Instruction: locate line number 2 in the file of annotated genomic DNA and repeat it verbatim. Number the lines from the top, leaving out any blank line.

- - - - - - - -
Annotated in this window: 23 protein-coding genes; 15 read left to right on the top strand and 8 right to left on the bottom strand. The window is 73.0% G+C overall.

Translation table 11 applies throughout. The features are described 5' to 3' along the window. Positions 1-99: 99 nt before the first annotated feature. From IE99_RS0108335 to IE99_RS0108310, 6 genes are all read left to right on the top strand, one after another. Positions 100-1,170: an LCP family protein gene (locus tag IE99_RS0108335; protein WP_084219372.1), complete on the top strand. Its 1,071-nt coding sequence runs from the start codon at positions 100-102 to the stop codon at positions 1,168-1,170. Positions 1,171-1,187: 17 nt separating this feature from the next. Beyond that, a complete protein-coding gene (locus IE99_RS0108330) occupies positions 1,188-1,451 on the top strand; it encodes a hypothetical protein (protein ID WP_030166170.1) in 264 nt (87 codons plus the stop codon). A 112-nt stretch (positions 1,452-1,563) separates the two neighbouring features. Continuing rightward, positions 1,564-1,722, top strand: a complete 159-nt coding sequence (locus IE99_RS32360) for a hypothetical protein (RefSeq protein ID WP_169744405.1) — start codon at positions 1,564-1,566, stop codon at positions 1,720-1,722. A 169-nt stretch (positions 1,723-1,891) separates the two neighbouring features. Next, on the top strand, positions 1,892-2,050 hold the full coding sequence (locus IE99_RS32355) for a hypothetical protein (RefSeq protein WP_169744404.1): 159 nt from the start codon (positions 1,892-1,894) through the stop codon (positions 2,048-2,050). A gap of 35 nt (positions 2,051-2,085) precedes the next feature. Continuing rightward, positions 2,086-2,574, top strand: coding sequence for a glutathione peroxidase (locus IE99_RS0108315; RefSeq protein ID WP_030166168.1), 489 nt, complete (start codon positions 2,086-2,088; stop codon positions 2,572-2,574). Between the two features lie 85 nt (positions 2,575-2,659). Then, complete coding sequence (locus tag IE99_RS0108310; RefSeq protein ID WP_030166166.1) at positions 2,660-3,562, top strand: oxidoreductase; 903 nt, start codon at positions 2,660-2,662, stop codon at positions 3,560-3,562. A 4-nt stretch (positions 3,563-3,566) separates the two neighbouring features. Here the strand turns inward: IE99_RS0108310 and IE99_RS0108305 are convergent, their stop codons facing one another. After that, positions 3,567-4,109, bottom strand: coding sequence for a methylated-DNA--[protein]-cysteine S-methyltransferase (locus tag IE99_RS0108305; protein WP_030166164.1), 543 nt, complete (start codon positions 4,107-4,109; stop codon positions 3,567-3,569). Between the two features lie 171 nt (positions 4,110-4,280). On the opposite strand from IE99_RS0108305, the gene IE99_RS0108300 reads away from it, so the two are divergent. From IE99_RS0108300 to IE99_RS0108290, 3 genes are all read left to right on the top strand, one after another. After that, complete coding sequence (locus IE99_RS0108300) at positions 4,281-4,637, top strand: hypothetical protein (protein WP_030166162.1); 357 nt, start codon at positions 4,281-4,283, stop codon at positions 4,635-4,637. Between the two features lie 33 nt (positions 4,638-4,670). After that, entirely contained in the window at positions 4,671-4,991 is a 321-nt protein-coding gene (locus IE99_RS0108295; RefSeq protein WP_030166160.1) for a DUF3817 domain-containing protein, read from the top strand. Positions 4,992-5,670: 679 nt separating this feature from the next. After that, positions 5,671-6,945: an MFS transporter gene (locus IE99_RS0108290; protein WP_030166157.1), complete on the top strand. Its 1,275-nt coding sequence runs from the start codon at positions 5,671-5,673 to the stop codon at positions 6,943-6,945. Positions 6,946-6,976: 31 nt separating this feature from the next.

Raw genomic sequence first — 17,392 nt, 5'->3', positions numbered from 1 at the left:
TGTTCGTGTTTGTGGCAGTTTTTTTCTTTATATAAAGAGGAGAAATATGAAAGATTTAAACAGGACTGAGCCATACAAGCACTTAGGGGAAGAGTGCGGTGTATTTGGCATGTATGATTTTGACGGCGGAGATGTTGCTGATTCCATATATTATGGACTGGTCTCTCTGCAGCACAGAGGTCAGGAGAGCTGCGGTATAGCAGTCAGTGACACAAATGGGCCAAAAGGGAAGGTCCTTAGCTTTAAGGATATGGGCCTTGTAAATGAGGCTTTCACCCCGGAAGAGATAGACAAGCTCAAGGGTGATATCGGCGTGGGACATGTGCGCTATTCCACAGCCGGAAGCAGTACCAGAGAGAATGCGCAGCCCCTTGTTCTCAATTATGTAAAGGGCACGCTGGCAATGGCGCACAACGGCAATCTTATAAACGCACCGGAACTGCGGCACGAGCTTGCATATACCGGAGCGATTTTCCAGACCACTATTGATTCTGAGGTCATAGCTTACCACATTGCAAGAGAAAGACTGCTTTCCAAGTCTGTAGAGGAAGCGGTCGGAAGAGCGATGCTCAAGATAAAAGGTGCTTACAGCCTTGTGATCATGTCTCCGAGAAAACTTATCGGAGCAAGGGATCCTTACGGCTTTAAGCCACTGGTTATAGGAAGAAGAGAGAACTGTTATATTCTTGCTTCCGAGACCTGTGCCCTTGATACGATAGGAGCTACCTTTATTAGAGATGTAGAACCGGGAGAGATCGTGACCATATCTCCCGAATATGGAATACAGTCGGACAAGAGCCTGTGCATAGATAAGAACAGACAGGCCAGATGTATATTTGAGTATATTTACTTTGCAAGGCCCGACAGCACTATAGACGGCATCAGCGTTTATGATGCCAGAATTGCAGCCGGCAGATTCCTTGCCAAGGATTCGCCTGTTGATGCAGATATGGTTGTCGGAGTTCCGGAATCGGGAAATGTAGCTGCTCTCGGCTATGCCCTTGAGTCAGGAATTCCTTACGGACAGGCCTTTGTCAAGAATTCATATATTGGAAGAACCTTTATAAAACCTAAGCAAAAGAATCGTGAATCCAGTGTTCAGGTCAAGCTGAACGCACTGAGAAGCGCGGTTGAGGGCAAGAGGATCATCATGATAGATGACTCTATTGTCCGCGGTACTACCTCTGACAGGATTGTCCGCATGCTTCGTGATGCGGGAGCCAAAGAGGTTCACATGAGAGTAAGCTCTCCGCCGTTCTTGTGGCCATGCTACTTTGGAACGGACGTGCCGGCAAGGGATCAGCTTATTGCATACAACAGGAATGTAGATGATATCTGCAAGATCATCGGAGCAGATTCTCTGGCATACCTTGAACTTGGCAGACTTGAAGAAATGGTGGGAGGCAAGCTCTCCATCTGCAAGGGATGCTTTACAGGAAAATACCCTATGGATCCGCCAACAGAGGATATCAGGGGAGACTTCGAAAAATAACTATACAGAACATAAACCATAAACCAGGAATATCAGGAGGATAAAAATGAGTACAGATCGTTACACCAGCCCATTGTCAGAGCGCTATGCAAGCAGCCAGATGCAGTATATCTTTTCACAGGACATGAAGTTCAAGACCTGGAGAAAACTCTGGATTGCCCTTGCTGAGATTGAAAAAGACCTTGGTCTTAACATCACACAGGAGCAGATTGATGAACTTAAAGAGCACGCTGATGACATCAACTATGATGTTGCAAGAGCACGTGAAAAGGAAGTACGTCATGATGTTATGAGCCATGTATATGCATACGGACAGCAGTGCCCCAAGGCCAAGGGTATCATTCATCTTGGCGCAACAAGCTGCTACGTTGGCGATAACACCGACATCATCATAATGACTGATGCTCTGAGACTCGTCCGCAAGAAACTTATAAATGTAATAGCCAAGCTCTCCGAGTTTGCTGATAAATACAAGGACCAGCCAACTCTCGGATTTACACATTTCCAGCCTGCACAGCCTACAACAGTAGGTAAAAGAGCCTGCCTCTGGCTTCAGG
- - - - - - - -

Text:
Translation table 11 applies throughout. The features are described 5' to 3' along the window. Positions 1-99: 99 nt before the first annotated feature. From IE99_RS0108335 to IE99_RS0108310, 6 genes are all read left to right on the top strand, one after another. Positions 100-1,170: an LCP family protein gene (locus tag IE99_RS0108335; protein WP_084219372.1), complete on the top strand. Its 1,071-nt coding sequence runs from the start codon at positions 100-102 to the stop codon at positions 1,168-1,170. Positions 1,171-1,187: 17 nt separating this feature from the next. Beyond that, a complete protein-coding gene (locus IE99_RS0108330) occupies positions 1,188-1,451 on the top strand; it encodes a hypothetical protein (protein ID WP_030166170.1) in 264 nt (87 codons plus the stop codon). A 112-nt stretch (positions 1,452-1,563) separates the two neighbouring features. Continuing rightward, positions 1,564-1,722, top strand: a complete 159-nt coding sequence (locus IE99_RS32360) for a hypothetical protein (RefSeq protein ID WP_169744405.1) — start codon at positions 1,564-1,566, stop codon at positions 1,720-1,722. A 169-nt stretch (positions 1,723-1,891) separates the two neighbouring features. Next, on the top strand, positions 1,892-2,050 hold the full coding sequence (locus IE99_RS32355) for a hypothetical protein (RefSeq protein WP_169744404.1): 159 nt from the start codon (positions 1,892-1,894) through the stop codon (positions 2,048-2,050). A gap of 35 nt (positions 2,051-2,085) precedes the next feature. Continuing rightward, positions 2,086-2,574, top strand: coding sequence for a glutathione peroxidase (locus IE99_RS0108315; RefSeq protein ID WP_030166168.1), 489 nt, complete (start codon positions 2,086-2,088; stop codon positions 2,572-2,574). Between the two features lie 85 nt (positions 2,575-2,659). Then, complete coding sequence (locus tag IE99_RS0108310; RefSeq protein ID WP_030166166.1) at positions 2,660-3,562, top strand: oxidoreductase; 903 nt, start codon at positions 2,660-2,662, stop codon at positions 3,560-3,562. A 4-nt stretch (positions 3,563-3,566) separates the two neighbouring features. Here the strand turns inward: IE99_RS0108310 and IE99_RS0108305 are convergent, their stop codons facing one another. After that, positions 3,567-4,109, bottom strand: coding sequence for a methylated-DNA--[protein]-cysteine S-methyltransferase (locus tag IE99_RS0108305; protein WP_030166164.1), 543 nt, complete (start codon positions 4,107-4,109; stop codon positions 3,567-3,569). Between the two features lie 171 nt (positions 4,110-4,280). On the opposite strand from IE99_RS0108305, the gene IE99_RS0108300 reads away from it, so the two are divergent. From IE99_RS0108300 to IE99_RS0108290, 3 genes are all read left to right on the top strand, one after another. After that, complete coding sequence (locus IE99_RS0108300) at positions 4,281-4,637, top strand: hypothetical protein (protein WP_030166162.1); 357 nt, start codon at positions 4,281-4,283, stop codon at positions 4,635-4,637. Between the two features lie 33 nt (positions 4,638-4,670). After that, entirely contained in the window at positions 4,671-4,991 is a 321-nt protein-coding gene (locus IE99_RS0108295; RefSeq protein WP_030166160.1) for a DUF3817 domain-containing protein, read from the top strand. Positions 4,992-5,670: 679 nt separating this feature from the next. After that, positions 5,671-6,945: an MFS transporter gene (locus IE99_RS0108290; protein WP_030166157.1), complete on the top strand. Its 1,275-nt coding sequence runs from the start codon at positions 5,671-5,673 to the stop codon at positions 6,943-6,945. Positions 6,946-6,976: 31 nt separating this feature from the next.